Soaking is optional, and you can technically just eat the liver as is…it puts more hair on your chest that way. Still, we’re not that hardcore, and would strongly suggest a refrigerated soak (for at least an hour, if not 12-24), especially if you’re trying deer liver for the first time.
Once the liver is soaked, rinse off the soak and dry it. Now you’re ready to cook deer liver!
Venison Liver and Onions
The simplest deer liver recipe has got to be venison liver and onions.
There are a couple of different ways to do it, either plain or dredged in flour for more browning.
Heat a pan with a bit of oil, and brown a sliced onion.
Dredge the liver slices in seasoned flour (with a bit of salt, pepper, onion/garlic powder, and paprika), or simply leave the slices plain and un-dredged.
Add a dab more oil to the pan, and fry the liver slices over a hot fire until firm. This should take no more than 2-4 minutes per side.
You can eat the venison liver and onions like this on a plate, or you can create gravy from the pan drippings and a bit of beer as they do in this liver and onions with beer gravy recipe.
Venison Liver Pâté
Personally, we skip the gravy and the dredge when frying venison liver and onions because only about half of it is going to be eaten as is on a plate.
The rest of the fried deer liver is going to be processed into homemade venison liver pâté.
We make venison liver pâté by placing fried onions and liver slices into a food processor. It’s then blended with spices, cream and/or butter, and a bit of brandy or cognac.
I really like adapting this recipe for chicken liver pate with thyme and cognac, and it works beautifully with deer liver.
Packed tightly into small jars and sealed with a layer of butter, venison liver pâté will keep in the refrigerator for about a week. I imagine in a technical sense it’ll keep longer, but always try to eat it quickly.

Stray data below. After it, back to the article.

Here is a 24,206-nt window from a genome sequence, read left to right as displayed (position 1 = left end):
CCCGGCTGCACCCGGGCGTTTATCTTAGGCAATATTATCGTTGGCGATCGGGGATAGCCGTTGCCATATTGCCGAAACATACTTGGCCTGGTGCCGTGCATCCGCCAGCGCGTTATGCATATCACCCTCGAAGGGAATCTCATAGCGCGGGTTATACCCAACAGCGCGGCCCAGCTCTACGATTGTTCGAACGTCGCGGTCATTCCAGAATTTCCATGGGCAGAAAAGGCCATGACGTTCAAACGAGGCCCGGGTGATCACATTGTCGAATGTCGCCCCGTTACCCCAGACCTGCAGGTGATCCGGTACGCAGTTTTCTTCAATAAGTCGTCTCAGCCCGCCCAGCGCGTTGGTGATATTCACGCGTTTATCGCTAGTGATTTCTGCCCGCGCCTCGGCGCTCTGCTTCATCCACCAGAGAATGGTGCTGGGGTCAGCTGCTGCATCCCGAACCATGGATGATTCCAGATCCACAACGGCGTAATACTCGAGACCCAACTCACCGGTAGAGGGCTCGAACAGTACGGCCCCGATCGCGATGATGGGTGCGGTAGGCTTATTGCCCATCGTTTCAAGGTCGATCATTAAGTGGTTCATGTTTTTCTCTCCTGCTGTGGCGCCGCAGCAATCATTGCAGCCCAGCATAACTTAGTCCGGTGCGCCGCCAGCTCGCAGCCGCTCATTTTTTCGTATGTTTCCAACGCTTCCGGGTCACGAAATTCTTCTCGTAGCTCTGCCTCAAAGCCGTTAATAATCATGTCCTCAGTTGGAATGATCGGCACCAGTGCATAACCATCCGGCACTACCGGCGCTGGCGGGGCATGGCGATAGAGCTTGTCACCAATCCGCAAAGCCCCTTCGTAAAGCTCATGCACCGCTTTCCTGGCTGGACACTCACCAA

Once you’re ready to eat a jar, use a butter knife to crack into the butter seal at the top of the pâté jar. Spread it onto crackers or toast, or whatever you’d like really.
You can even use it as a spread on a sandwich, as you would with soft liverwurst.
If you want a perfectly smooth pate, you can put the mixture through a fine-mesh sieve before finishing, but we usually skip it and go with a more rustic texture. It is deer liver after all!
Venison Liver Recipes
While simple fried liver and onions, or a gourmet venison pate are our favorite preparations, there are all manner of creative ways to cook a deer liver.
I’m always blown away with the amazing work of today’s wild food chefs, and there are some incredible deer liver recipes out there these days…everything from appetizers to dessert.
Yes, I said deer liver desserts…
- Venison Braunshweiger (Liver Dumplings) ~ Forager Chef
- Venison Liverwurst ~ Venison Thursday
- Deer Haggis ~ Food Network
- Venison Cajun Dirty Rice ~ Hunter, Angler, Gardener, Cook
- Venison Hunters’ Hash ~ All Recipes
- British Venison Meatballs (Faggots) ~ Hunter, Angler, Gardener, Cook
- Venison Liver with Mushrooms & Cream Sauce ~ Broken Arrow Ranch
- Sweet & Savory Venison Creme Carmel (Dessert) ~ Hunter, Angler, Gardener, Cook
Looking for more wild cooking ideas?
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- 40+ Squirrel Recipes
- Fatwax (Animal Fat Salve)
- How to Render Squirrel Fat (for Cookies!)
- How to Clean and Gut a Groundhog
- Buttermilk Fried Groundhog
- How to Eat Crow (Literally)